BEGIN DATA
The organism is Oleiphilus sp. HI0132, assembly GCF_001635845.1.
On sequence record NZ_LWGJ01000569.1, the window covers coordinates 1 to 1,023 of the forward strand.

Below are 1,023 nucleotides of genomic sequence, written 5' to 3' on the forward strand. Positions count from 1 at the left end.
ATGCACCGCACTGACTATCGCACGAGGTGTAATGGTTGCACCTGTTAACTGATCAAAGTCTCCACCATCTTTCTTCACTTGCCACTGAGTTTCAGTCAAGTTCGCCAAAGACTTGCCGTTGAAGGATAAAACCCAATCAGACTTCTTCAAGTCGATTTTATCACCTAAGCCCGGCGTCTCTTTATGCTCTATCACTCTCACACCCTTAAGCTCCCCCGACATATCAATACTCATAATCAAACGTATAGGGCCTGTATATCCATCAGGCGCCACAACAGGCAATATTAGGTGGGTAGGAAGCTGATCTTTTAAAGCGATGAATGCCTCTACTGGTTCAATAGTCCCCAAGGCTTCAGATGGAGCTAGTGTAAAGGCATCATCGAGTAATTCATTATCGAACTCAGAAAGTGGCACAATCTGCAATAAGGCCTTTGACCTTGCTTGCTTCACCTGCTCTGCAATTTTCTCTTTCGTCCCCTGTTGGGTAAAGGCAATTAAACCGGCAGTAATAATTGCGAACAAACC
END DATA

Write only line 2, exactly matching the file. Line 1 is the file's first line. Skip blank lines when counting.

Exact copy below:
On sequence record NZ_LWGJ01000569.1, the window covers coordinates 1 to 1,023 of the forward strand.